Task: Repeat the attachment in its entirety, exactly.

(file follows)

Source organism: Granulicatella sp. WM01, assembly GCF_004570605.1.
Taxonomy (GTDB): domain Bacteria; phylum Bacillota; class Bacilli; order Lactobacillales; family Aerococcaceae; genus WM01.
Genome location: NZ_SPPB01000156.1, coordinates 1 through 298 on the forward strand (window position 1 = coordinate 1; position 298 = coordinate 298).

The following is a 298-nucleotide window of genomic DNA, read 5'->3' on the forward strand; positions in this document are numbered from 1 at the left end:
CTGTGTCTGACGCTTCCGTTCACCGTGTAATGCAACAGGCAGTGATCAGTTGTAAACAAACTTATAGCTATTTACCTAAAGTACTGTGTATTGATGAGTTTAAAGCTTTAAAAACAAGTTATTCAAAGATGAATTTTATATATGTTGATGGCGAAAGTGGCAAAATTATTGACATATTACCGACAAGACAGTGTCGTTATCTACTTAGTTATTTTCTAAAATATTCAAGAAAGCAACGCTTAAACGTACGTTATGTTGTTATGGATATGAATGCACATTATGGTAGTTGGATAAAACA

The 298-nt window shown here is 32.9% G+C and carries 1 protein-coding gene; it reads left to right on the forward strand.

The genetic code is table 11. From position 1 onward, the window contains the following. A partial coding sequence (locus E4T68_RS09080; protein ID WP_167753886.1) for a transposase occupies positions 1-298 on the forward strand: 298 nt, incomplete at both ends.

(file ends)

Source organism: Granulicatella sp. WM01, assembly GCF_004570605.1.
Taxonomy (GTDB): domain Bacteria; phylum Bacillota; class Bacilli; order Lactobacillales; family Aerococcaceae; genus WM01.
Genome location: NZ_SPPB01000156.1, coordinates 1 through 298 on the forward strand (window position 1 = coordinate 1; position 298 = coordinate 298).

The following is a 298-nucleotide window of genomic DNA, read 5'->3' on the forward strand; positions in this document are numbered from 1 at the left end:
CTGTGTCTGACGCTTCCGTTCACCGTGTAATGCAACAGGCAGTGATCAGTTGTAAACAAACTTATAGCTATTTACCTAAAGTACTGTGTATTGATGAGTTTAAAGCTTTAAAAACAAGTTATTCAAAGATGAATTTTATATATGTTGATGGCGAAAGTGGCAAAATTATTGACATATTACCGACAAGACAGTGTCGTTATCTACTTAGTTATTTTCTAAAATATTCAAGAAAGCAACGCTTAAACGTACGTTATGTTGTTATGGATATGAATGCACATTATGGTAGTTGGATAAAACA

The 298-nt window shown here is 32.9% G+C and carries 1 protein-coding gene; it reads left to right on the forward strand.

The genetic code is table 11. From position 1 onward, the window contains the following. A partial coding sequence (locus E4T68_RS09080; protein ID WP_167753886.1) for a transposase occupies positions 1-298 on the forward strand: 298 nt, incomplete at both ends.